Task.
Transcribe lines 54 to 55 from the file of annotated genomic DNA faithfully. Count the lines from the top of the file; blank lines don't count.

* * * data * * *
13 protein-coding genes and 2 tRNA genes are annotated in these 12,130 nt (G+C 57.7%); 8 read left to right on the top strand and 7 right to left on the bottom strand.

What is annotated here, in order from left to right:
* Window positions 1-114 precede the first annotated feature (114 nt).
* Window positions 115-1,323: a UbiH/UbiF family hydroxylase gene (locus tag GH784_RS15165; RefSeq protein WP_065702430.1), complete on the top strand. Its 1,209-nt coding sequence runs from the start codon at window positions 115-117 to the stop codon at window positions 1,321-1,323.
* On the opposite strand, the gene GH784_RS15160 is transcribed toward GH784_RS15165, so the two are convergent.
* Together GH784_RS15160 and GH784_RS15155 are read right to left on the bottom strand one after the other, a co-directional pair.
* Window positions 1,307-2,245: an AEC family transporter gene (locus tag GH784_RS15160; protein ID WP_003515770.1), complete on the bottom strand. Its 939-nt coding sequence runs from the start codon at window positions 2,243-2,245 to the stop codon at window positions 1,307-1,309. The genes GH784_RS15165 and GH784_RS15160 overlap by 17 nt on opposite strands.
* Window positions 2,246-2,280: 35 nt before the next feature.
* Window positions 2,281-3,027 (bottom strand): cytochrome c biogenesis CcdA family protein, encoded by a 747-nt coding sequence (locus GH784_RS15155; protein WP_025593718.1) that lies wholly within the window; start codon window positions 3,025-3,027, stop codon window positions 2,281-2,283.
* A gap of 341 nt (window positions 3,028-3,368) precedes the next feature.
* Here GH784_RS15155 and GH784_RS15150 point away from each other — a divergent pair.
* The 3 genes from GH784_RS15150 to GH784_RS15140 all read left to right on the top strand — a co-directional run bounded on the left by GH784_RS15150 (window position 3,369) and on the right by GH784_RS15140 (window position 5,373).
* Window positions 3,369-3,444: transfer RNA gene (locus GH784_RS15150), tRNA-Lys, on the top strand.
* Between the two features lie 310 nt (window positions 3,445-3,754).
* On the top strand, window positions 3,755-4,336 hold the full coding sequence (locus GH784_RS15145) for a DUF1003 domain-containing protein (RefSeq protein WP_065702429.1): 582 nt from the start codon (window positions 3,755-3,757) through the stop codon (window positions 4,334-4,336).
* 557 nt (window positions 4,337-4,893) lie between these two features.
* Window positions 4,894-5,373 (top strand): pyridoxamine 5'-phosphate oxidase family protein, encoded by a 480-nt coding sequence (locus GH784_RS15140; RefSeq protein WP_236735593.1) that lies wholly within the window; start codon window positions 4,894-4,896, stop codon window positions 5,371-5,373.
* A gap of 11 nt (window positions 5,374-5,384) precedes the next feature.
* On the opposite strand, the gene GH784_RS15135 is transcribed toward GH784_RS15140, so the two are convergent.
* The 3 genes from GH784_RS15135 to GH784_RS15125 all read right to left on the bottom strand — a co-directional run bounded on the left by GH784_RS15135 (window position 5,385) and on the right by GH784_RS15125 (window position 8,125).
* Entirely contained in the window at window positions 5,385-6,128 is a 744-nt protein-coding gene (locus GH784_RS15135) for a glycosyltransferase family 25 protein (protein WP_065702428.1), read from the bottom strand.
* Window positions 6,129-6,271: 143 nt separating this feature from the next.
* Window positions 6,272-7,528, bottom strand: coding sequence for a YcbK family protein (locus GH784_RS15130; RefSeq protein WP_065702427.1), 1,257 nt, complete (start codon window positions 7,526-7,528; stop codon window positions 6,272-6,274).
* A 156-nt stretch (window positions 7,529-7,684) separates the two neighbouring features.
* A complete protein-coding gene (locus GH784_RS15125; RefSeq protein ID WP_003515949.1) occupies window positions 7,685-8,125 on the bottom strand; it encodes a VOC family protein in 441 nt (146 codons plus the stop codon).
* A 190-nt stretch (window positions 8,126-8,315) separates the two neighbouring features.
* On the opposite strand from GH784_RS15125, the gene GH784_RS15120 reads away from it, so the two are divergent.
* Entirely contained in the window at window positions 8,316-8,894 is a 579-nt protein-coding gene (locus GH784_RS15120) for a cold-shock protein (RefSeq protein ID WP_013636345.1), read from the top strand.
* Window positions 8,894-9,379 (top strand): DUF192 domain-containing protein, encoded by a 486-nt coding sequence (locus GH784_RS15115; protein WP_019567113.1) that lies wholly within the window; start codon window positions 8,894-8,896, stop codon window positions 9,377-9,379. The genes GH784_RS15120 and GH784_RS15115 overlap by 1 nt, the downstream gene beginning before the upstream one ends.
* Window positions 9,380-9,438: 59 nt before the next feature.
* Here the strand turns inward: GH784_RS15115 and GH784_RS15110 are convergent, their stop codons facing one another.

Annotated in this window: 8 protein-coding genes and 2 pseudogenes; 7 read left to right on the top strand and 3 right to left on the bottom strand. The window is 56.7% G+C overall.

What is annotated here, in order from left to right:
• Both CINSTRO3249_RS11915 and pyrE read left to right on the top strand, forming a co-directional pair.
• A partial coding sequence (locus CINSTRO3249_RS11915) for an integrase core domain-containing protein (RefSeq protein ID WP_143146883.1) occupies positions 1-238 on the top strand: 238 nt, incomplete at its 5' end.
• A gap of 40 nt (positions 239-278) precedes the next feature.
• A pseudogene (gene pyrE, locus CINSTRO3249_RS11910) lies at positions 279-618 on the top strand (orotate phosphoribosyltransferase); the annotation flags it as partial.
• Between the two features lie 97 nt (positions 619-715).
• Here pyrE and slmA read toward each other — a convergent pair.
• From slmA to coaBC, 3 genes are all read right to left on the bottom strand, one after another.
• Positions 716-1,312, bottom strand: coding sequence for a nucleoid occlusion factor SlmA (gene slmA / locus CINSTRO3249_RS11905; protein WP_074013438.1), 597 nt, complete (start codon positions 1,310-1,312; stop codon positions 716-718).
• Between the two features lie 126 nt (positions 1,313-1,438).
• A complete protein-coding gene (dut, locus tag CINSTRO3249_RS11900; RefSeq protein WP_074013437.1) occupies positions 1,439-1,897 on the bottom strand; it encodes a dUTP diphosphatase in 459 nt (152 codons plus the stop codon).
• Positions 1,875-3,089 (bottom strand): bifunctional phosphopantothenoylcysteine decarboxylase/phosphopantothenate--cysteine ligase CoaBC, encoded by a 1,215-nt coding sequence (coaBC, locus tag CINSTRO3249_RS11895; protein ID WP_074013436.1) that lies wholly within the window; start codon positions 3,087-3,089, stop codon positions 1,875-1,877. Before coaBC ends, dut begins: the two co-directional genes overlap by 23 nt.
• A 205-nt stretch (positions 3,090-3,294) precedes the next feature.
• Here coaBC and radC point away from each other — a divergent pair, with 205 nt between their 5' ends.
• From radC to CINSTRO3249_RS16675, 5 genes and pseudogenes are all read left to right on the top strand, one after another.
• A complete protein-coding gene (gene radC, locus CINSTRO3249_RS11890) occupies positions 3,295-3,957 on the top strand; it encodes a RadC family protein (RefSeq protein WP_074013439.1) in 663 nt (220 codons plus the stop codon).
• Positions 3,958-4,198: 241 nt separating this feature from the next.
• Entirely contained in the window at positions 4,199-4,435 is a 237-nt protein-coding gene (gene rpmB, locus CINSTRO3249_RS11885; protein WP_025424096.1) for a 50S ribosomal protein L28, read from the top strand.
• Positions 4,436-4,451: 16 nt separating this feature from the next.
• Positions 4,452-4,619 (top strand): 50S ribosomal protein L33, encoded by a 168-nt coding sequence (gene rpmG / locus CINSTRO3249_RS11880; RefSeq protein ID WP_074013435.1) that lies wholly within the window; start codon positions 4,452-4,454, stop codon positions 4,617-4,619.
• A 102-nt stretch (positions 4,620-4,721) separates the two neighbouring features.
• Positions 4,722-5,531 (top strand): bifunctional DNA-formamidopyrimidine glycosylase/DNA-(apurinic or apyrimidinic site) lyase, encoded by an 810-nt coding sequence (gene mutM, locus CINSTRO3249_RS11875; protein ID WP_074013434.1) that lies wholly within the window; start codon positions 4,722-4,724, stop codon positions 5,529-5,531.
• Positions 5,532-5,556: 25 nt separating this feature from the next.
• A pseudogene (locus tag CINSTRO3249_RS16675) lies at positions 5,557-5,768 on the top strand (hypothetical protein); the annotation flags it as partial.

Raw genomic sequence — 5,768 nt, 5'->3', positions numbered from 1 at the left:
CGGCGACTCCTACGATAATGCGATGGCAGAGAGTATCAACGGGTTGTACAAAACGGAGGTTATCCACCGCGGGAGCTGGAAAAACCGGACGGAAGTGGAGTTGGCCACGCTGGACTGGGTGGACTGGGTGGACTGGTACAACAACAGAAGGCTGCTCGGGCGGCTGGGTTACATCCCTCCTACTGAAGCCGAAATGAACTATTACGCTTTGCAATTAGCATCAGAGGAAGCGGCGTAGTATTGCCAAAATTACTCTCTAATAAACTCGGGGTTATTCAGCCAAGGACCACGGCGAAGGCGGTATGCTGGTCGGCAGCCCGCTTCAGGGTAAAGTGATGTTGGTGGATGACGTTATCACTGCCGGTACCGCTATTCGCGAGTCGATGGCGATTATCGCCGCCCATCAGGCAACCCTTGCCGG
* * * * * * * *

• Positions 4,722-5,531 (top strand): bifunctional DNA-formamidopyrimidine glycosylase/DNA-(apurinic or apyrimidinic site) lyase, encoded by an 810-nt coding sequence (gene mutM, locus CINSTRO3249_RS11875; protein ID WP_074013434.1) that lies wholly within the window; start codon positions 4,722-4,724, stop codon positions 5,529-5,531.
• Positions 5,532-5,556: 25 nt separating this feature from the next.